Allyson Wilson (202) 249-6623
December 14, 2010

Measure Threatens Jobs, Increases Grocery Costs & Creates New, Unnecessary Bureaucracy

SACRAMENTO, CA (December 14, 2010) - Opponents of a San Jose bag ban proposal called the City Council's passage of the new ordinance unwise and unworkable. Bag makers say the measure will raise grocery costs for city residents and hurt workers and small businesses. 

The controversial ordinance prohibits grocers and other retailers from providing customers with carryout plastic bags and requires stores to charge customers $0.10 for each paper bag for the first two years and $0.25 thereafter. None of the proceeds would go toward helping improve environmental quality since the retailers keep the money. Worse, the city would need to expend resources to administer and oversee the fee/tax. 

"It's unfortunate that the City Council would take this approach, said Tim Shestek, senior director of State Affairs for the American Chemistry Council (ACC.) "Plastic bags are fully recyclable and instead of entertaining recycling partnerships and programs, the City Council chose a policy that punishes consumers by raising grocery costs unnecessarily."  

Opponents maintain that the heavy-handed approach is unnecessary. California has a plastic bag recycling law already in place that requires stores to take back bags and product wraps for recycling.  Further, a coalition of fourteen California recyclers made clear to the city of San Jose that they want to buy the recovered plastic material.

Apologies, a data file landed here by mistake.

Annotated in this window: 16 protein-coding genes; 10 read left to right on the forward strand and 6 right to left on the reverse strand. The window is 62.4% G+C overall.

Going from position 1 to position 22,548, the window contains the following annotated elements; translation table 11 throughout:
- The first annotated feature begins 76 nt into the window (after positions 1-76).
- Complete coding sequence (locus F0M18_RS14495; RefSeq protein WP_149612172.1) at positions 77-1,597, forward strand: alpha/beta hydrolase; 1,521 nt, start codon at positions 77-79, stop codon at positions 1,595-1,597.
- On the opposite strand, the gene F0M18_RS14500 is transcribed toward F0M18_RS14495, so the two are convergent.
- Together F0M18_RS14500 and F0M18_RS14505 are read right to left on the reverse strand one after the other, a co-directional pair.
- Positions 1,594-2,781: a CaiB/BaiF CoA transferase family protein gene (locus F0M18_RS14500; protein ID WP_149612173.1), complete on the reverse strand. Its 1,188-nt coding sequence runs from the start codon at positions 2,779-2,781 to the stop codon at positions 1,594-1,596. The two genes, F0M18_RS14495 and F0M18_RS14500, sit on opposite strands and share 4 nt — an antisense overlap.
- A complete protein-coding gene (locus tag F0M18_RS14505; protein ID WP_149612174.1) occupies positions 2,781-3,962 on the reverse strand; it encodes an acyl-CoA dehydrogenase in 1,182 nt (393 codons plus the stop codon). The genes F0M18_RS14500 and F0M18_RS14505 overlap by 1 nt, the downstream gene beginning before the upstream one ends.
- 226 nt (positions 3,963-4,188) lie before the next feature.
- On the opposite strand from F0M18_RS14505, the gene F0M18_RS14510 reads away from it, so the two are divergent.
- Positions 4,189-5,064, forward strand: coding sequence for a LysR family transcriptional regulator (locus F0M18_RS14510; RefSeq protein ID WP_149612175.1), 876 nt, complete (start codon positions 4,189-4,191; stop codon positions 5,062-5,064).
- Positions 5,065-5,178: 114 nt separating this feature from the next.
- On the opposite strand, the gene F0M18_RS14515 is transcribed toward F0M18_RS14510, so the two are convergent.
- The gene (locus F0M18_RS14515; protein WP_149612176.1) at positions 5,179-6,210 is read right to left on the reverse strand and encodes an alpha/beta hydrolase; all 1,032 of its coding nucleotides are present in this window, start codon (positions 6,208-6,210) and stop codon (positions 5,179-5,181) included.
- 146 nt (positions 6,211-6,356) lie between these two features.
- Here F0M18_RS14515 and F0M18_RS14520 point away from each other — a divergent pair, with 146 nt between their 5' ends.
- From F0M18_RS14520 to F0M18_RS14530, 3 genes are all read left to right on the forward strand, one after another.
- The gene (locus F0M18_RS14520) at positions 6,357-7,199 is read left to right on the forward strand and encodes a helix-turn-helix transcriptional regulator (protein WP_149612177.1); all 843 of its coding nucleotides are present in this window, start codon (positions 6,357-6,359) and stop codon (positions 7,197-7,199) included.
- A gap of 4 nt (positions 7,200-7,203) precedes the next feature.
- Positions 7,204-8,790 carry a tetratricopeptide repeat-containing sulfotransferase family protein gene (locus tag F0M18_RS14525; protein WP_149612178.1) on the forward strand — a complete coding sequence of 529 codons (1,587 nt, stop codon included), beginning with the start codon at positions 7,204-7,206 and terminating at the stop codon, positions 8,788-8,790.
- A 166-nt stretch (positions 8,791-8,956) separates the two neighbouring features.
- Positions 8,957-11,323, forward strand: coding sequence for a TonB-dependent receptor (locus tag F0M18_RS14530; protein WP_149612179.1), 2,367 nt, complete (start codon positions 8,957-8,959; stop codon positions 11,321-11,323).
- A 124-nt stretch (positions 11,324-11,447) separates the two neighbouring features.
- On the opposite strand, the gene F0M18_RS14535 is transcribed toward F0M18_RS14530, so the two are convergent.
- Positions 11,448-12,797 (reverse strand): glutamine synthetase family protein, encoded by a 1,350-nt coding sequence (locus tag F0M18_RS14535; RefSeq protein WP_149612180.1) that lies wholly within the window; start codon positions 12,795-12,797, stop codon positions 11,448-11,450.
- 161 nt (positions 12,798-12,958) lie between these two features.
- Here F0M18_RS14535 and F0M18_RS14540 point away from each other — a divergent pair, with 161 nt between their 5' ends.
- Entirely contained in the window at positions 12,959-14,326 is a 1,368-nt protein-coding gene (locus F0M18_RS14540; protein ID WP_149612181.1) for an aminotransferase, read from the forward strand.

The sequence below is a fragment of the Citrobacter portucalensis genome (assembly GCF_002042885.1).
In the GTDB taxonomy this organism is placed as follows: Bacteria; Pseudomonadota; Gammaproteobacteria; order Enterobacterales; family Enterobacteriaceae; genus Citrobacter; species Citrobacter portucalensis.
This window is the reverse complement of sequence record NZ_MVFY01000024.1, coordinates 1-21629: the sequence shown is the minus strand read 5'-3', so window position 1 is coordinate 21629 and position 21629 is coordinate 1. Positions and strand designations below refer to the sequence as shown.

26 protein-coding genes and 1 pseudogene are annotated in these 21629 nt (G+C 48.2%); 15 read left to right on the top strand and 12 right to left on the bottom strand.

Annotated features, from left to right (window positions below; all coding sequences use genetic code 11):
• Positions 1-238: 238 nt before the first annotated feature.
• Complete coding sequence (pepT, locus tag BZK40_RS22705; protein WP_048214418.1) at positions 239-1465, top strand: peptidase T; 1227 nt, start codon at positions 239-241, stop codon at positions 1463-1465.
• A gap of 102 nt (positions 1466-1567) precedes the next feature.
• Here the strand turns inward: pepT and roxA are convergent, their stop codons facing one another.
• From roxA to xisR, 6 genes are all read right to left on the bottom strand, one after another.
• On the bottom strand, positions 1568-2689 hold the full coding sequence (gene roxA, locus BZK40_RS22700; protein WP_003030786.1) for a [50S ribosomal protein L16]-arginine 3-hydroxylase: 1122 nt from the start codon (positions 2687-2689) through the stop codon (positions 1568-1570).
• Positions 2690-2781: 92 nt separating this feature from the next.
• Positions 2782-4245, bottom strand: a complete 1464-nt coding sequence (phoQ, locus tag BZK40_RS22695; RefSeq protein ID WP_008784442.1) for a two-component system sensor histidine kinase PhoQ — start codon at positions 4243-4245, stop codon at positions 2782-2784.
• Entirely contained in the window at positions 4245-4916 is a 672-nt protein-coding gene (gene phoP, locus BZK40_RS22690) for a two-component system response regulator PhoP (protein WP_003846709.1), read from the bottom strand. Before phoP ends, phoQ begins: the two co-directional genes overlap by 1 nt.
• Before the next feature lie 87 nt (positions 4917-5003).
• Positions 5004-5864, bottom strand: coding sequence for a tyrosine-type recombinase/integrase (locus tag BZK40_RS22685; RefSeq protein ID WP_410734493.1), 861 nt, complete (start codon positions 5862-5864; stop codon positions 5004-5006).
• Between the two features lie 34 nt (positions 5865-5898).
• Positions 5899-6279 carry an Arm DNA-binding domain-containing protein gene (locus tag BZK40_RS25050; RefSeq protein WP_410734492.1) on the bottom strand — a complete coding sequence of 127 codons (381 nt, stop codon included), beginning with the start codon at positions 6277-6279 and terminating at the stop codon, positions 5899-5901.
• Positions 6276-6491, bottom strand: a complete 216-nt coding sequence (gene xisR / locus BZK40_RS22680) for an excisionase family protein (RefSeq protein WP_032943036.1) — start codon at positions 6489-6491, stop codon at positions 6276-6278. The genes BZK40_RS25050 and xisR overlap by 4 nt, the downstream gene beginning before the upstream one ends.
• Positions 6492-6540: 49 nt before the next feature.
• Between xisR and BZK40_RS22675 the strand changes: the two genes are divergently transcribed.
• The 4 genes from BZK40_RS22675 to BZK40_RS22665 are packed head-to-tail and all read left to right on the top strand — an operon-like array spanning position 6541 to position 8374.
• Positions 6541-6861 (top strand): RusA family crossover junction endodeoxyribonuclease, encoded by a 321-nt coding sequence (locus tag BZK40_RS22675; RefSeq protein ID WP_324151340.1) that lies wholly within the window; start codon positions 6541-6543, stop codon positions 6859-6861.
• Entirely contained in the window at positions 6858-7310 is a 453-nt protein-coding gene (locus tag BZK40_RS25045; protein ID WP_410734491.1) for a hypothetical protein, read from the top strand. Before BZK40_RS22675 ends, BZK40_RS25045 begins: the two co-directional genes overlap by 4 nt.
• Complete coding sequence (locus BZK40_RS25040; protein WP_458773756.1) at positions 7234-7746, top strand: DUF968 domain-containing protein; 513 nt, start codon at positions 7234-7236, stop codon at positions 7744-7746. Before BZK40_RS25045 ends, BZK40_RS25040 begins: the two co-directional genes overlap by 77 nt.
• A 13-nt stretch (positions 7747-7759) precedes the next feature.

In fact, plastic bag recycling is a growing national trend.  More than 832 pounds of plastic bags and film were recycled in 2008, according to a national report , and the recycling rate has doubled since 2005. 

It also remains unclear if the approved ordinance complies with Proposition 26, the referendum that California voters supported overwhelmingly last month. This new statewide mandate reflects voter concerns that fees are essentially taxes and necessitates that they be treated as such - requiring higher standards for approval.  

ACC continues to support better approaches for reducing bag litter and waste, such as programs aimed at increasing the recycling of plastic bags and wraps . A growing number of states and cities around the United States - including California, New York, Delaware, Rhode Island, Chicago, New York City and Tucson - have passed legislation to promote at-store recycling programs as a practical and effective means to reduce waste from plastic bags and wraps.  Plastic bag makers support these approaches and are working cooperatively with grocers and retailers in many communities across the country to establish and expand recycling programs.

Today there are more opportunities to recycle bags than ever before.  Major national retailers such as Wal-Mart, Target and Lowe's offer recycling bins at their stores as well as thousands of other grocers and retailers across the country.

Learn more: Plastic Bag Facts | Progressive Bag Affiliates (PBA)


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